The Time Has Come. The Time Is Now.

This week in Washington, debate was supposed to begin on a bill to address climate change and clean energy. The effort led by Senators Kerry, Graham and Lieberman is one of, if not the most important effort, underway in Washington right now. If done correctly, and of course, the final bill has not been seen and much of what is in it is still up for debate, this single bill could be one of the most important legislative events of our lifetime.

The issues addressed in the bill go far beyond whether or not global warming is real (it is) but this bill gives us a chance to move our society forward, create a new country, a new non-fossil fuel based economy, reduce our dependence on foreign oil, and create jobs, all right now.

This bill has opposition.

Namely, the oil and dirty energy companies who want to make more money.

Any change has opposition, but the opposition to a brighter future should not now, or ever, become the basis for not reaching for that future. Every significant piece of positive change has come over significant opposition. In fact, the more important the issue, the greater the potential for a brighter future, the greater the opposition.

This fundamental fact of life has seemingly created an atmosphere in Washington that dictates that it's kindergarten time in our nation's capitol and everyone must agree if we are to do anything. Actually, it's just the opposite. The stronger the opposition, the more likely it is that you are on the track for positive change.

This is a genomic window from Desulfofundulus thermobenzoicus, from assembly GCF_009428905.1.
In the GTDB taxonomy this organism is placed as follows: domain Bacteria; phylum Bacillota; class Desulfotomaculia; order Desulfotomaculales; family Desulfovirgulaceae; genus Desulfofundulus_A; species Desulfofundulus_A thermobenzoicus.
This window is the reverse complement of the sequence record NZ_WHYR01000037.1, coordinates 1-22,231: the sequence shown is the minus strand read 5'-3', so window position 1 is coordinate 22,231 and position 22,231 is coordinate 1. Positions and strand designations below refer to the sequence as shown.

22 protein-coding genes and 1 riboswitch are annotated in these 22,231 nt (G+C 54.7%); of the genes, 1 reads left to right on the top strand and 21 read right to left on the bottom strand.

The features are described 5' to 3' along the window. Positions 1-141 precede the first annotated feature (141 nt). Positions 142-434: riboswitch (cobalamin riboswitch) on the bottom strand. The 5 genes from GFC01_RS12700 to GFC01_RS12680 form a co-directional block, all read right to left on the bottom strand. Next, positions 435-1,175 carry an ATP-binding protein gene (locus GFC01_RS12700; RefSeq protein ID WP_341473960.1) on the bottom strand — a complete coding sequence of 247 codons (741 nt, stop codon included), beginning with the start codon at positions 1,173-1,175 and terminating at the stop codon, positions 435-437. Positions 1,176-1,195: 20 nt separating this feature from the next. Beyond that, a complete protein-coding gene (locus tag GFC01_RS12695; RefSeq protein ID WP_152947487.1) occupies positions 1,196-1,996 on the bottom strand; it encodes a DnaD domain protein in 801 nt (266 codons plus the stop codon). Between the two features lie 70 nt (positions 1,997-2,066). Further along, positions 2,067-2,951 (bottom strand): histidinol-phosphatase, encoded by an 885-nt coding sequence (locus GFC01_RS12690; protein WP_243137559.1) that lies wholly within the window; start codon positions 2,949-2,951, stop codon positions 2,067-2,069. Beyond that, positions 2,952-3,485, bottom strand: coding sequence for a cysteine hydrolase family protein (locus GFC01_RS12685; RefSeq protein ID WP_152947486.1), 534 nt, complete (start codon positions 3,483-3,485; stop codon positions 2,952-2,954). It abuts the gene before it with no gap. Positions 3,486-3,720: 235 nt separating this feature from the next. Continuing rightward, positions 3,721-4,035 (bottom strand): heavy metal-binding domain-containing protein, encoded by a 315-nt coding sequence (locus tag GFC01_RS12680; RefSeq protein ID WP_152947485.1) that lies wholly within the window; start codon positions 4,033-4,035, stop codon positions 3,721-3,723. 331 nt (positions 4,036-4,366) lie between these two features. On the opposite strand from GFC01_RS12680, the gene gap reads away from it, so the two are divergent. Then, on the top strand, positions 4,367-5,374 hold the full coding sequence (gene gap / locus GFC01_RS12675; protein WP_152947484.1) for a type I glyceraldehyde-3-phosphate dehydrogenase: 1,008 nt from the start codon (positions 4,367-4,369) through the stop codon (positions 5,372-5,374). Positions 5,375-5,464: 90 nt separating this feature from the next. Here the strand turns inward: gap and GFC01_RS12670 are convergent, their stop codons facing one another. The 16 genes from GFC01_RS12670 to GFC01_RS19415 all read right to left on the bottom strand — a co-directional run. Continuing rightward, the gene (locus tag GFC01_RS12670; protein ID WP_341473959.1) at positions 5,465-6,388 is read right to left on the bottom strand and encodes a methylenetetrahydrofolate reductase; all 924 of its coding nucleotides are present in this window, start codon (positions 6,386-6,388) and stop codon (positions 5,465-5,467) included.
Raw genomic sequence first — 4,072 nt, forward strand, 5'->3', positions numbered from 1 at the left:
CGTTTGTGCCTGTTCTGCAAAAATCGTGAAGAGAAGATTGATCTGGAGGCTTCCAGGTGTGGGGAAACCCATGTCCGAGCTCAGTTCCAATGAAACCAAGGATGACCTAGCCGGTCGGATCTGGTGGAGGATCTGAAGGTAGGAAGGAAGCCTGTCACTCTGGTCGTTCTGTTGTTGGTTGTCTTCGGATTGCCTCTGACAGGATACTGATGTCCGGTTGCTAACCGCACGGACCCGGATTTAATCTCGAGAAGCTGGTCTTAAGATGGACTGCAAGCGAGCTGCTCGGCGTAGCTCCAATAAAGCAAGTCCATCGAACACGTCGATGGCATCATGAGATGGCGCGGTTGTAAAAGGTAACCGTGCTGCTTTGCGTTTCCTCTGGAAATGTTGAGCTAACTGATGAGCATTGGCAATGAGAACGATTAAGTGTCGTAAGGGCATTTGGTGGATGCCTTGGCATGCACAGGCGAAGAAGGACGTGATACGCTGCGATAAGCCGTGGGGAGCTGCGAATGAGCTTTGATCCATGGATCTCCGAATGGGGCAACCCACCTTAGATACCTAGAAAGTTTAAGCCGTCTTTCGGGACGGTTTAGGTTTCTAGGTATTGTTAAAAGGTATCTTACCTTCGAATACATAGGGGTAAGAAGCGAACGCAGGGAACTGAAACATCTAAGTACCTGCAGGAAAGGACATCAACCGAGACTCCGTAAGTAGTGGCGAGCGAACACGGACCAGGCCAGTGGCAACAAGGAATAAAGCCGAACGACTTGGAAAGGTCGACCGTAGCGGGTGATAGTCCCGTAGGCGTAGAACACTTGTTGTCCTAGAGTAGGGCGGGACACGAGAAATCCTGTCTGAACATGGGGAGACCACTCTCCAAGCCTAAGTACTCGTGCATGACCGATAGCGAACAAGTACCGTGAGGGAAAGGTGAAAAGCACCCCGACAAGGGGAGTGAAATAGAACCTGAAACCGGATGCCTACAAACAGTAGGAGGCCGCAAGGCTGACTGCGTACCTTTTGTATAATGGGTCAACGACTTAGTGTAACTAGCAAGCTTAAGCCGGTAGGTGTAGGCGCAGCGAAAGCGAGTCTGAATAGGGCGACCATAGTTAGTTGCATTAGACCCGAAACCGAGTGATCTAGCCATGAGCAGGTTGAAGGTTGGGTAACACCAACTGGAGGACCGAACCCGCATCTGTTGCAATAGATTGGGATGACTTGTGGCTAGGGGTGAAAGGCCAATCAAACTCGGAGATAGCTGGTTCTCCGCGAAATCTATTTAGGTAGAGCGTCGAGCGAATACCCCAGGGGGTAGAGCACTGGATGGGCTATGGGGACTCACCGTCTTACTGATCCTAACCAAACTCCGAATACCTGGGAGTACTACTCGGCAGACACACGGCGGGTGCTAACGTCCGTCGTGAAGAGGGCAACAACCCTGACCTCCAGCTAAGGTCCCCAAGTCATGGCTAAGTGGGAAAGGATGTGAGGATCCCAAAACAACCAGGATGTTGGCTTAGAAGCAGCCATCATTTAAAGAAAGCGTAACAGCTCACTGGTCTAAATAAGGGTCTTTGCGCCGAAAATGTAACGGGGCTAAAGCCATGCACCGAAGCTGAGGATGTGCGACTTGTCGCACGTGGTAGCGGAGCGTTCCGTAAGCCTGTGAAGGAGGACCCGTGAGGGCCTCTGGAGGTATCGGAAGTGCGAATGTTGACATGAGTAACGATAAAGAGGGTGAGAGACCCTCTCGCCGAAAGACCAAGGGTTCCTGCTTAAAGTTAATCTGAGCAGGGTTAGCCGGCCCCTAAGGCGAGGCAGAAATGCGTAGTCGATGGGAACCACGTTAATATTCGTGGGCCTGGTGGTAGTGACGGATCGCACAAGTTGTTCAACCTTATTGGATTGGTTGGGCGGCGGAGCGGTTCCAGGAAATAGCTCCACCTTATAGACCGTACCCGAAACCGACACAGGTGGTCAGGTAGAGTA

The clearest example of this in my mind is the Civil Rights Act of 1964, a powerful piece of legislation whose passage, rooted in the lingering memories of the Civil War, literally threatened to tear our country apart. Politicians who supported it were threatened in a way that no Senator is ever going to be threatened for supporting solar energy. Why? Because all the italicized sections below were actual laws, passed by states around our country.

These laws were supported by local and state governments around the country. And they were wrong.

For example,

Nurses: No person or corporation shall require any white female nurse to nurse in wards or rooms in hospitals, either public or private, in which negro men are placed. Alabama

Buses: All passenger stations in this state operated by any motor transportation company shall have separate waiting rooms or space and separate ticket windows for the white and colored races. Alabama